Tuesday, November 27, 2007

Rear Brakes

The rear brake system was completely rotted out on the bike when I got it - the master cylinder had leaked out all of the brake fluid, the caliper was seized and the pads were worn almost to the backing plate. in addition, the rear brake line was suspect simply because of its age. (The shop manual recommends replacement every 2 years!)

I removed the entire system and stripped it down for a rebuild. The master cylinder looked OK, there was some tiny pitting on the inside of the bore, but a little scotchbrite cleaned it right up. The piston and seals would be replaced with a rebuild kit, so it didn't matter what condition they were in.

One side of the rear caliper came apart easily, but the other piston was stuck in its bore. Normally I would use compressed air to blow it out of the caliper body, but since I don't have a compressor at home I used a pair of Channelocks. it's a brute-force way to do it, and can cause damage to the piston if you're not careful so I don't normally recommend it.

Both pistons had very minor pitting - not enough to reject them. With new seals this caliper should work nicely, with no leaks or sticking problems.

I ordered the parts to rebuild the system from Motostiles in Lawndale. They were very helpful, but I later learned that OEM parts from a mail-order Suzuki dealer would have been cheaper.

The rear brake hose is a $35 part from Suzuki, so i brought the original down to Earl's in Lawndale, near where I work, and had them make up a replacement in stainless braided teflon hose. I've gone this route on most projects I've done, and I'm always happy with the results. At $36, it was no more expensive than the overpriced original, and should last much longer.

I assembled the brake system onto the bike and did a little cleaning in preparation for installing the new rear tire and wheel.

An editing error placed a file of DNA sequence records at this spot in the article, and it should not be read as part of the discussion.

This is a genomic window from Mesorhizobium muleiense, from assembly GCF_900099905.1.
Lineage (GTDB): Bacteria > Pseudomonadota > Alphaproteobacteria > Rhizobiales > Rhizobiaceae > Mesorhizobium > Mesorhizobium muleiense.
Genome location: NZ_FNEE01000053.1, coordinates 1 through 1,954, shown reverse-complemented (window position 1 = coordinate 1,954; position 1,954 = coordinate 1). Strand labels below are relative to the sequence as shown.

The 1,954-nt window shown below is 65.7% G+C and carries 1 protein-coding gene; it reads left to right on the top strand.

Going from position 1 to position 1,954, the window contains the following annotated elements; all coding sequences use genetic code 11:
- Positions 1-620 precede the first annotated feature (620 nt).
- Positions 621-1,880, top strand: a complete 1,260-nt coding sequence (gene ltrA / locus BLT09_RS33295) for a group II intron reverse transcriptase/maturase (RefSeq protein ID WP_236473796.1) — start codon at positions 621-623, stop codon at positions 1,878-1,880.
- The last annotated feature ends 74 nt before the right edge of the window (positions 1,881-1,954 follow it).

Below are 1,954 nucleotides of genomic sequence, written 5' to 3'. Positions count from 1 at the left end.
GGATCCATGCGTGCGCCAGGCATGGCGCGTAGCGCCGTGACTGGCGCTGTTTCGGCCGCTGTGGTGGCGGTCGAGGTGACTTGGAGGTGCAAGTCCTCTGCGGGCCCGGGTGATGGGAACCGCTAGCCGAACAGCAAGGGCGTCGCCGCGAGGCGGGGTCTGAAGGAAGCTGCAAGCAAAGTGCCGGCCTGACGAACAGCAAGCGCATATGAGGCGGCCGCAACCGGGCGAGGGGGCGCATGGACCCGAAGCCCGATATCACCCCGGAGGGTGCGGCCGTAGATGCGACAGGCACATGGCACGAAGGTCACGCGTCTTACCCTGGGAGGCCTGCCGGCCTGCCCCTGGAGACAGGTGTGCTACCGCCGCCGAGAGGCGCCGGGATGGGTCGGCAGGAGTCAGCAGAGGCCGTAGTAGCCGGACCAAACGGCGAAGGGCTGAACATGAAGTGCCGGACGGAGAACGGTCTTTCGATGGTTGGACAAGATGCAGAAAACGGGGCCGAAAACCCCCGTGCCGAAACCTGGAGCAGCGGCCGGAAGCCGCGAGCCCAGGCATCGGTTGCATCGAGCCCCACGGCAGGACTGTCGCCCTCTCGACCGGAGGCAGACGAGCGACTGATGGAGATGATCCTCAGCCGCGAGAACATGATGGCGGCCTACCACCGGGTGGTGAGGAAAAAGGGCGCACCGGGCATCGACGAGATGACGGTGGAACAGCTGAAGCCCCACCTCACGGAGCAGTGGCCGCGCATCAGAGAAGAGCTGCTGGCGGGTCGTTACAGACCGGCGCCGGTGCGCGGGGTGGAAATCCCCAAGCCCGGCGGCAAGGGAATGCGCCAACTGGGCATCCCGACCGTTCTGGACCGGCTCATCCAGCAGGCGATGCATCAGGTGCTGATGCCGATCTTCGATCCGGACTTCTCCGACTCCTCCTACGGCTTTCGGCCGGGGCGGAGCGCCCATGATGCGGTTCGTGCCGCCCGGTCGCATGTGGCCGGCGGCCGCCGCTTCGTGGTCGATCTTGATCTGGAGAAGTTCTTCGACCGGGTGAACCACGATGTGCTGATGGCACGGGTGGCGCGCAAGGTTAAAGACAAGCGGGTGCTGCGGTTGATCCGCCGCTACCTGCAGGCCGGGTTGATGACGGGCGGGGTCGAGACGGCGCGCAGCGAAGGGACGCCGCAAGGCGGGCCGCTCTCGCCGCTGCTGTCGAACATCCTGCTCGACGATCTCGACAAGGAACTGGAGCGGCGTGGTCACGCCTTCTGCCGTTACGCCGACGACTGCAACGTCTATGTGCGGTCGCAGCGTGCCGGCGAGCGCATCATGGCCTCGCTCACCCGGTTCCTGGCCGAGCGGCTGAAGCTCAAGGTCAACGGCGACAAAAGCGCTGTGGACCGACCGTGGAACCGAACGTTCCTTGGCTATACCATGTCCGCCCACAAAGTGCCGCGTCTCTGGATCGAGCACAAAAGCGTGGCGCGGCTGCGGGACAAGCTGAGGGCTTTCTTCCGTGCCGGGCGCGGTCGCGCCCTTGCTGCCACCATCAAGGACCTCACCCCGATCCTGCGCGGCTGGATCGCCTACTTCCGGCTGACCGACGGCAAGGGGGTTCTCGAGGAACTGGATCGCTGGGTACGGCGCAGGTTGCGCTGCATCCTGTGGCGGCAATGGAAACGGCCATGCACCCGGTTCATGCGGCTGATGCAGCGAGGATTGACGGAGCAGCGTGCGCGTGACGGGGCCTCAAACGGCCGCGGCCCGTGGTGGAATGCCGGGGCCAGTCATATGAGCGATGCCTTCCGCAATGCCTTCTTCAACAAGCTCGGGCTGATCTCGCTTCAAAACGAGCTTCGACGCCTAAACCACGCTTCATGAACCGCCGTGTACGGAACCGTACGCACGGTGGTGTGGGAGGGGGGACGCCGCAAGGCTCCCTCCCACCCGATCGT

Wednesday, November 21, 2007

Engine Evaluation

Just for kicks I tried to start the engine when I first got the bike home, but even then I didn't have much hope for it starting. Of course it didn't. I pulled the plugs and found there was only a very weak spark. The plugs were also very well corroded into the head; I used lots of PB Blaster to get them loose so I didn't strip out the threads.

Once I had the plugs out I pulled off the points cover to check their condition. I sprayed a little contact cleaner onto them and ran a business card through the gap. No improvement. What I did notice, however, was the spark that blew across each point gap as it opened. This indicated that the condensors are bad. I didn't bother checking for voltage at the coils, which would be the next step, since I had several other things to attend to.

In the meantime, I spoke to the original owner of the bike. He's a really cool old guy who would still be riding if he hadn't taken a bad fall in the early 1980s. Turns out he has a small stash of new parts for the bike - coils, filters, points plate and a set of 29mm Mikuni smoothbore carbs. I will probably be buying them from him in the next week, since it will save me time and money versus restoring the stock carbs and buying new points.

Back to the engine: I removed the stock carburetors, since there is no point trying to get it to run without giving them a thorough cleaning. Sitting around for 25 years with fuel in them is the worst possible thing that can happen, since the dried out fuel will leave all kinds of nasty deposits inside each one.